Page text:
The F-35 Lightning can Finally Survive a Lightning Strike

The F-35 Lightning can Finally Survive a Lightning Strike

Though 2020 has presented its fair share of challenges and disappointments, Lockheed Martin is slated to have a massive triumph by the end of the year. More specifically, they’re anticipating successful upgrades to their F-35 fighter jets, making them equipped to fly the friendly skies. Earlier this year, the Air Force discovered an issue with the Onboard Inert Gas Generation System. This system is designed to protect against lightning strikes. It does so by pumping fuel tanks with nitrogen-enriched air.

Unfortunately, maintainers in Utah noticed that one of the system’s tubes were damaged, effectively ruining its purpose. Eager to remedy the problem, the Defense Department and Lockheed have agreed to fix the OBIGGS before moving forward. According to Darren Sekiguchi, the vice president of F-35 production, their team will focus on strengthening the brackets within the tubes of the OBIGGS to ensure that they’re secure and less sensitive to movement. These modifications are already underway, and Sekiguchi is confident that the updated system will be ready for delivery by the end of the year.

While Lockheed has made productive efforts on this front, the Defense Department is now keen to implement changes in existing jets used by the Air Force. Sekiguchi maintains that administering any adjustments is contingent upon the service’s availability, stating that the reconstruction period could take years in the field. It’s not yet clear whether Lockheed will be financially responsible for these upgrades, but the F-35 Joint Program Office is doing all they can to oversee smooth, streamlined revisions. Until the F-35As have been reworked, they can’t fly within 25 miles of lighting or thunderstorms.

When these complications came to light in June, the F-35 Joint Program Office shared that 14 of the 24 models had damaged tubes. Not surprisingly, Lockheed immediately halted production, pausing deliveries so that they could validate these claims. Operations were stagnant for three weeks, subsequently resuming later that month. When Lockheed eventually resolves the OBIGGS issue, it’s presumed that they’ll have perfected F-35 production methods. With the COVID-19 pandemic, addressing the OBIGGS tube situation proved even more difficult.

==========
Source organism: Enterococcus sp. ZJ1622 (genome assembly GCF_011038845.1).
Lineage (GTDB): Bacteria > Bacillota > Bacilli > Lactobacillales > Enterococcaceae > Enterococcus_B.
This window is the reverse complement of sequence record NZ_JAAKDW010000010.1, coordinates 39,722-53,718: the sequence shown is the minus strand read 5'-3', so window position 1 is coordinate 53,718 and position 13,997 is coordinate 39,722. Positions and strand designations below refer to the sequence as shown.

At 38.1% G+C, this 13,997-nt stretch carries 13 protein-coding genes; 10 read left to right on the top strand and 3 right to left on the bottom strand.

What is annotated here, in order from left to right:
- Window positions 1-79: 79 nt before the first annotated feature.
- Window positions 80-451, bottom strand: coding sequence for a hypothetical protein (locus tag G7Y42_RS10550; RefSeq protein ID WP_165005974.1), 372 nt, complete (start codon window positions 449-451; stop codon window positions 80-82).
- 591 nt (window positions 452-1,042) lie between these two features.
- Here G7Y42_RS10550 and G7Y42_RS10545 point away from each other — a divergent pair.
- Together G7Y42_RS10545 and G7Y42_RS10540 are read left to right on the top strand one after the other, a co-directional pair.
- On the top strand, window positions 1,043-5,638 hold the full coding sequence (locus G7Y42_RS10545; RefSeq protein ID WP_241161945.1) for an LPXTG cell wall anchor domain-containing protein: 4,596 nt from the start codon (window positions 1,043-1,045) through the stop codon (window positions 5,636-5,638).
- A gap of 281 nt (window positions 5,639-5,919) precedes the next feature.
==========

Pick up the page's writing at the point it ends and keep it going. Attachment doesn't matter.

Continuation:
From the end of May to the beginning of September, Lockheed underwent schedule changes. The 2,500 employees working on the F-35 in Texas were required to work two weeks, followed by a week off. In addition to keeping workers safe, Lockheed executives state that this slowdown was necessary to accommodate delays across the supply chain. Despite these shortcomings, Lockheed is still looking forward to introducing 121 F-35s within the next couple of months. This is 20 fewer jets than their initial forecast, but it’s an impressive feat, nonetheless.

During the summer, Lockheed encountered an onslaught of roadblocks. With that said, F-35 production slowed considerably, with the manufacturing team eking out about nine jets per month. Lockheed’s goal was to increase this number to 14, but some suppliers are still facing significant disruptions. As a result, Lockheed experienced losses in both daily routines and future assembly. Their European suppliers got hit the hardest, requiring Lockheed to get creative during times of despair.

Sekiguchi is happy to report that F-35 production is slowly but surely returning to business as usual. Even still, he does see the occasional setback with global suppliers. Fortunately, these hiccups pale in comparison to what they endured a few short months ago. Sekiguchi takes great solace in knowing that Lockheed is both willing to and capable of overcoming unprecedented obstacles. In the meantime, Sekiguchi is patiently awaiting the arrival of the new and improved F-35 fighter jets.

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